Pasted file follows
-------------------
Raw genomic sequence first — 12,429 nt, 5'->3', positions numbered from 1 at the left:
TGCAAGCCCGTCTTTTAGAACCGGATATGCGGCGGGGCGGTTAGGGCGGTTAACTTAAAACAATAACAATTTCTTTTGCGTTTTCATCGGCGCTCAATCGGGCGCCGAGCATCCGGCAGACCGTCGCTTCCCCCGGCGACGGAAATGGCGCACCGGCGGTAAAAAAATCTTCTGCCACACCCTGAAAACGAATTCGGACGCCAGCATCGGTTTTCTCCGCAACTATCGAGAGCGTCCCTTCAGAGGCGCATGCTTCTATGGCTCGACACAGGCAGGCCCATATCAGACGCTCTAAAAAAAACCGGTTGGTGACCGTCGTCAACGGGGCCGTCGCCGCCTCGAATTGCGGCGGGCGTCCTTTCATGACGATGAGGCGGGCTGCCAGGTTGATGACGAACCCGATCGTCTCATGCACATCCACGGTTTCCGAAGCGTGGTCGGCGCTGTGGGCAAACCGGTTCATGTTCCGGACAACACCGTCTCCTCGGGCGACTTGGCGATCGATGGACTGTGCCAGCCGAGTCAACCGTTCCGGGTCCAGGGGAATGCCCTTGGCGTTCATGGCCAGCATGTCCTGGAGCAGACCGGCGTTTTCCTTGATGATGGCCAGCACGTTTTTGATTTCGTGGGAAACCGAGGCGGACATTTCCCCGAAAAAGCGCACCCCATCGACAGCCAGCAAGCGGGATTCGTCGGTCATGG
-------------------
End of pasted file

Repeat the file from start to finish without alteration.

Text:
Raw genomic sequence first — 12,429 nt, 5'->3', positions numbered from 1 at the left:
TGCAAGCCCGTCTTTTAGAACCGGATATGCGGCGGGGCGGTTAGGGCGGTTAACTTAAAACAATAACAATTTCTTTTGCGTTTTCATCGGCGCTCAATCGGGCGCCGAGCATCCGGCAGACCGTCGCTTCCCCCGGCGACGGAAATGGCGCACCGGCGGTAAAAAAATCTTCTGCCACACCCTGAAAACGAATTCGGACGCCAGCATCGGTTTTCTCCGCAACTATCGAGAGCGTCCCTTCAGAGGCGCATGCTTCTATGGCTCGACACAGGCAGGCCCATATCAGACGCTCTAAAAAAAACCGGTTGGTGACCGTCGTCAACGGGGCCGTCGCCGCCTCGAATTGCGGCGGGCGTCCTTTCATGACGATGAGGCGGGCTGCCAGGTTGATGACGAACCCGATCGTCTCATGCACATCCACGGTTTCCGAAGCGTGGTCGGCGCTGTGGGCAAACCGGTTCATGTTCCGGACAACACCGTCTCCTCGGGCGACTTGGCGATCGATGGACTGTGCCAGCCGAGTCAACCGTTCCGGGTCCAGGGGAATGCCCTTGGCGTTCATGGCCAGCATGTCCTGGAGCAGACCGGCGTTTTCCTTGATGATGGCCAGCACGTTTTTGATTTCGTGGGAAACCGAGGCGGACATTTCCCCGAAAAAGCGCACCCCATCGACAGCCAGCAAGCGGGATTCGTCGGTCATGG